- The Washington Times - Thursday, March 6, 2003

Ever since the president mentioned the broad outline of the Medicare reform/prescription drug plan in his State of the Union address, he had been under fire from Democrats and Republicans for failing to provide specific details. On Tuesday, Mr. Bush put forth a credible plan. Now, many many of the same critics are carping about the specifics of the Bush plan and pushing to add a stand-alone prescription-drug entitlement on top of an unreformed Medicare program.
The administration's proposal would spend $400 billion over the next decade on a new Medicare drug benefit. It would give seniors the option to remain in the existing Medicare program or take the federal money and join a private plan.
To be sure, we have reservations about the cost of the Bush plan, which would be the most far-reaching change in Medicare since the creation of the program in 1965 as part of LBJ's Great Society program. But Mr. Bush's proposal is the least expensive one out there right now. The critics' main complaint seems to be that the president isn't generous enough in spending money on a new entitlement program for well-off seniors.
In reality, Mr. Bush and Health and Human Services Secretary Tommy Thompson deserve credit for putting forward a serious proposal to use market forces to provide prescription drugs and reform Medicare a program in dire need of major change if it is to be there when 75 million baby-boomers retire.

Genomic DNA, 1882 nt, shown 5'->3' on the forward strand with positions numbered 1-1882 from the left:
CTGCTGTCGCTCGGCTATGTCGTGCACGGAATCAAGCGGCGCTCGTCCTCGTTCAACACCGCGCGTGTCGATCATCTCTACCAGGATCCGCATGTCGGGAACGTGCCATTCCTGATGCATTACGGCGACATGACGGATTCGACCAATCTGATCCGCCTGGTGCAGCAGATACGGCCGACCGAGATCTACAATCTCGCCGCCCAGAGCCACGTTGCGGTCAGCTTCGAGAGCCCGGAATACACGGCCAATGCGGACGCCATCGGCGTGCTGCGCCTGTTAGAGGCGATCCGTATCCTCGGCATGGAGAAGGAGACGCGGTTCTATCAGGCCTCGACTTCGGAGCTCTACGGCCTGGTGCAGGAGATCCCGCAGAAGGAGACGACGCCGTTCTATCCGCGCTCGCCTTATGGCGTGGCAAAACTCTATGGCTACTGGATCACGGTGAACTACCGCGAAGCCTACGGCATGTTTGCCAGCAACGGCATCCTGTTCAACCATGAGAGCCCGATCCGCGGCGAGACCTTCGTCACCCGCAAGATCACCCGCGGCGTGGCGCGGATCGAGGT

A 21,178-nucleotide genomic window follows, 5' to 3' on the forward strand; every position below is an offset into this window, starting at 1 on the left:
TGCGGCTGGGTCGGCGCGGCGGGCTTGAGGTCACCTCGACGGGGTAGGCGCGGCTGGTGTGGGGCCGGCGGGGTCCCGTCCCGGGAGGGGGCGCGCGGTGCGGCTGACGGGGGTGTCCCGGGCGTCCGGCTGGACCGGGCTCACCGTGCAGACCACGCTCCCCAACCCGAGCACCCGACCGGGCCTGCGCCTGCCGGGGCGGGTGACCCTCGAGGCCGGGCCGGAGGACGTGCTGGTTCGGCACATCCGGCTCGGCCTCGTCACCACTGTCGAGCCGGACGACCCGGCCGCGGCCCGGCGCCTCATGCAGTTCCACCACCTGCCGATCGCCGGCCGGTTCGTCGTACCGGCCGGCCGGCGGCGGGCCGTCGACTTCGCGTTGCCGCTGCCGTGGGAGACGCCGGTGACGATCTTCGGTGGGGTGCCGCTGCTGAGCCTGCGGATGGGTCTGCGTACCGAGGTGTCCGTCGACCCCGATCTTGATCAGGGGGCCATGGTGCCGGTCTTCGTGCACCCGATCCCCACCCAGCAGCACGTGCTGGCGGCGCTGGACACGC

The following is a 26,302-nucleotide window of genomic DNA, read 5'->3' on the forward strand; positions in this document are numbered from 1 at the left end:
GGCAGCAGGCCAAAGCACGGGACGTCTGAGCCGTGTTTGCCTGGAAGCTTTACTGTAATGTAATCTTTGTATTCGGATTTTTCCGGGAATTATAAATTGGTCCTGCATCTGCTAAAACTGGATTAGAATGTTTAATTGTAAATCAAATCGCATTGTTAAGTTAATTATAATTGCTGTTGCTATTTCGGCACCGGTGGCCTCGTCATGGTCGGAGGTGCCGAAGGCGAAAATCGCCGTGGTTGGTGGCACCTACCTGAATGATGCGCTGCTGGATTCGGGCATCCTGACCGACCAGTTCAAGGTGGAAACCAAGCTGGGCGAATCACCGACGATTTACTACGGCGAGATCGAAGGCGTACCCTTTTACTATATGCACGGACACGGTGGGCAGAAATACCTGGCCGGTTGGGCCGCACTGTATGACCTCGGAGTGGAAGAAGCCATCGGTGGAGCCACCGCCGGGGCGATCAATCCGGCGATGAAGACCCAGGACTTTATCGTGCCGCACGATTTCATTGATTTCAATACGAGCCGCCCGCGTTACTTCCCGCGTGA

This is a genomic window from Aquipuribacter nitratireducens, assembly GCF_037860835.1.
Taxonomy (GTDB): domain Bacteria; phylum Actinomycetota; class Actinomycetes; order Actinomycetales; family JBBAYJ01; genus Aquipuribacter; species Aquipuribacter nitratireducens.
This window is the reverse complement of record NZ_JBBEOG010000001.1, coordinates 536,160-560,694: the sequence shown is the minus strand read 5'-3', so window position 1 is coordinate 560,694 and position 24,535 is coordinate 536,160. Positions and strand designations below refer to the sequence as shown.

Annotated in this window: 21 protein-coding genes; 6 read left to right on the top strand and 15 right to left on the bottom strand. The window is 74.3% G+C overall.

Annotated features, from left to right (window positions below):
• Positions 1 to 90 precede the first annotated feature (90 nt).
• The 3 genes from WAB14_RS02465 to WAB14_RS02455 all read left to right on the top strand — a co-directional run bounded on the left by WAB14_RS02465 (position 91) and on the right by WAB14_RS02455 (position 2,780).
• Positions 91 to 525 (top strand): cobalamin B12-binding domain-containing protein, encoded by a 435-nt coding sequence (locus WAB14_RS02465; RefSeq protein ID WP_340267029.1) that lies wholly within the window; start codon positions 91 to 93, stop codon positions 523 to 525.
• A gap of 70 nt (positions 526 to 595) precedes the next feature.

There are currently 40 million Medicare recipients, a number which is expected to double by 2030. That's when the program's trust fund, which pays mostly for hospital care, will run out of money if Medicare is not dramatically restructured. According to the Congressional Budget Office, without transfers from general funds, Medicare will face a cumulative deficit of $5.8 trillion over the next 23 years. And all of this is without factoring in the cost of a new prescription drug benefit.
Many seniors, of course, would welcome such a program. While Medicare pays for a great range of services in doctors' offices and hospitals, it does not cover prescription drug costs. These medications provide a relatively inexpensive way of treating serious conditions like heart disease and Parkinson's, especially when compared with even a brief stay in the hospital (stays that can be reduced in time or unnecessary if patients have access to medications outside the hospital).
Unfortunately, the problem since the late 1990s has been getting Republicans and Democrats to agree on Medicare reform. The Clinton administration rejected a Republican proposal, and failed to propose its own reform plan. Last year, Mr. Bush and Senate Democrats reached a stalemate once again. Judging from the bipartisan negative reaction to the president's latest proposal, there's a real danger that Republicans in their haste to pass drug legislation this year will insist on passing a stand-alone prescription bill rather than real Medicare reform.
Passing such a reform bill would require maximum political effort for the White House. Between war, the postwar period, terrorism, North Korea, tax relief and the ever-draining appropriations battles, we wonder whether there will be sufficient White House energy and focus to make that massive effort this year. But, if the Bush White House is able to marshal that political energy, there is a chance.

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